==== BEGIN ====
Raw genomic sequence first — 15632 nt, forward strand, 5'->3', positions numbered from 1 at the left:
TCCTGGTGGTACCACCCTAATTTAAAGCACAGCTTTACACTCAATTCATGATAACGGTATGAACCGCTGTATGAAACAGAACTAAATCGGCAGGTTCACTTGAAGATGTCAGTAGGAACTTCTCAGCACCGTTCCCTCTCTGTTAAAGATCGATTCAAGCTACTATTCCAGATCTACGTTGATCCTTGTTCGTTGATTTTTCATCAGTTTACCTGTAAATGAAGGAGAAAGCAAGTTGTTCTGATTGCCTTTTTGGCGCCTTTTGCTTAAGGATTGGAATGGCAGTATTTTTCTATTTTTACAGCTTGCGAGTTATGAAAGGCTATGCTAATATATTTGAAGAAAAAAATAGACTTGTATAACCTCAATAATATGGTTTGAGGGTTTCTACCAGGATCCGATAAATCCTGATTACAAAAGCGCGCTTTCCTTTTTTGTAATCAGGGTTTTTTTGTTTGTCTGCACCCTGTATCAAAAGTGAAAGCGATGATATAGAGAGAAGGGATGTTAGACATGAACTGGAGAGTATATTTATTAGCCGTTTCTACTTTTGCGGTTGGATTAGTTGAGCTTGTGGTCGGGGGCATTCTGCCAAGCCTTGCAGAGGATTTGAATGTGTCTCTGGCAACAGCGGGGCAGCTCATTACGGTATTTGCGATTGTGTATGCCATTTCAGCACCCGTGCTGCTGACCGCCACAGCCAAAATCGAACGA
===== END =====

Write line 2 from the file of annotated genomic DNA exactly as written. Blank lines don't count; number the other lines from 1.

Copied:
TCCTGGTGGTACCACCCTAATTTAAAGCACAGCTTTACACTCAATTCATGATAACGGTATGAACCGCTGTATGAAACAGAACTAAATCGGCAGGTTCACTTGAAGATGTCAGTAGGAACTTCTCAGCACCGTTCCCTCTCTGTTAAAGATCGATTCAAGCTACTATTCCAGATCTACGTTGATCCTTGTTCGTTGATTTTTCATCAGTTTACCTGTAAATGAAGGAGAAAGCAAGTTGTTCTGATTGCCTTTTTGGCGCCTTTTGCTTAAGGATTGGAATGGCAGTATTTTTCTATTTTTACAGCTTGCGAGTTATGAAAGGCTATGCTAATATATTTGAAGAAAAAAATAGACTTGTATAACCTCAATAATATGGTTTGAGGGTTTCTACCAGGATCCGATAAATCCTGATTACAAAAGCGCGCTTTCCTTTTTTGTAATCAGGGTTTTTTTGTTTGTCTGCACCCTGTATCAAAAGTGAAAGCGATGATATAGAGAGAAGGGATGTTAGACATGAACTGGAGAGTATATTTATTAGCCGTTTCTACTTTTGCGGTTGGATTAGTTGAGCTTGTGGTCGGGGGCATTCTGCCAAGCCTTGCAGAGGATTTGAATGTGTCTCTGGCAACAGCGGGGCAGCTCATTACGGTATTTGCGATTGTGTATGCCATTTCAGCACCCGTGCTGCTGACCGCCACAGCCAAAATCGAACGA